Pair spent five nights building tunnel into bank
A man guilty of attempting an elaborate bank heist represented himself in court yesterday because he "doesn't want to waste any more public money".
John O'Connell (48), of Roseberry Lane, Lucan, Co Dublin, and another man spent five nights tunnelling into a Co Offaly bank from a vacant building next door.
He was sentenced to five years by Judge Patrick McCartan after he changed his plea to guilty mid-trial.
O'Connell, who represented himself, pleaded not guilty to burglary, criminal damage and conspiracy to rob at the old Post Office, JKL Street, Edenderry, on April 26, 2009.
However, shortly after the trial began yesterday, he changed his plea to guilty on the burglary and criminal damage offences.
The prosecution accepted the pleas and O'Connell asked to be sentenced immediately.
O'Connell's co-accused, John Foy (48), of Cashel Avenue, Crumlin, Dublin, was sentenced two weeks ago for his role. He was sentenced to one year in addition to a 12-year term he is already serving for a separate armed bank robbery.
O'Connell's 16 previous convictions included one for indecent assault and a 10-year sentence for false imprisonment and aggravated burglary.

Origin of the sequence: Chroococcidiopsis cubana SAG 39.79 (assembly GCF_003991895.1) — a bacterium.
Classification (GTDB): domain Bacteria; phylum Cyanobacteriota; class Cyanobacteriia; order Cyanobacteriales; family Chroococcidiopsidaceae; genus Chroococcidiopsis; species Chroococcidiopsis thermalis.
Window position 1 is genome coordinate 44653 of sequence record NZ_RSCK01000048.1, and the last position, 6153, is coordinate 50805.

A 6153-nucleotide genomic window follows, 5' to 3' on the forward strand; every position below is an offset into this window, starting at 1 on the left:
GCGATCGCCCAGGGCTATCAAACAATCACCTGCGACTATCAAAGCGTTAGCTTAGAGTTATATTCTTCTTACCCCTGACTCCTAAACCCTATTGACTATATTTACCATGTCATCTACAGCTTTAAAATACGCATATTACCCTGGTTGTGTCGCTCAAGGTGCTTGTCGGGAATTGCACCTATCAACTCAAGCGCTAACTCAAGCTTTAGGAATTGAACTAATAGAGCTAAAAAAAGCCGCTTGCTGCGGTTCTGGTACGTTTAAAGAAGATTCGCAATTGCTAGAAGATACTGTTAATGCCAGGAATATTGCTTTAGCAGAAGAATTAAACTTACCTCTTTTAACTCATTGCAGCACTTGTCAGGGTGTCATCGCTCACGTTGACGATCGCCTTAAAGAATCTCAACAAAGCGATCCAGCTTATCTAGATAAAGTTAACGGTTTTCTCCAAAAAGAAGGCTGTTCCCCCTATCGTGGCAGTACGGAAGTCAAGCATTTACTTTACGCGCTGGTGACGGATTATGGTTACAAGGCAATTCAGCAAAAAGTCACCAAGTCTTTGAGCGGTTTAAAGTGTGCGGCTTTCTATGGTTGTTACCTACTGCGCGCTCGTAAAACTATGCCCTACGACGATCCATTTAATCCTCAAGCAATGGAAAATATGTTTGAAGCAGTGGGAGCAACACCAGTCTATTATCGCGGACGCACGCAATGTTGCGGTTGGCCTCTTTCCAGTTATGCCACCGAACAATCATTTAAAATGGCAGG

The judge called it "a very skilful and well thought-out operation" and commended the owner of the vacant post office for alerting gardai when he noticed signs of the tunnelling.
The men were caught in the act after gardai observed them enter the building every night for five nights. They were arrested when the Emergency Response Unit moved in.
O'Connell claimed his only role was to remove the brickwork in the bank wall and that he wasn't going to be part of any armed raid.
Judge McCartan rejected this and said he had given all the leniency he could to O'Connell.
Sergeant Kevin Quinn told the court that on April 20, the postmaster of the vacant post office in Edenderry noticed signs of interference with an interior wall that backs on to the Bank of Ireland.
He alerted the gardai who set up a surveillance operation on the building.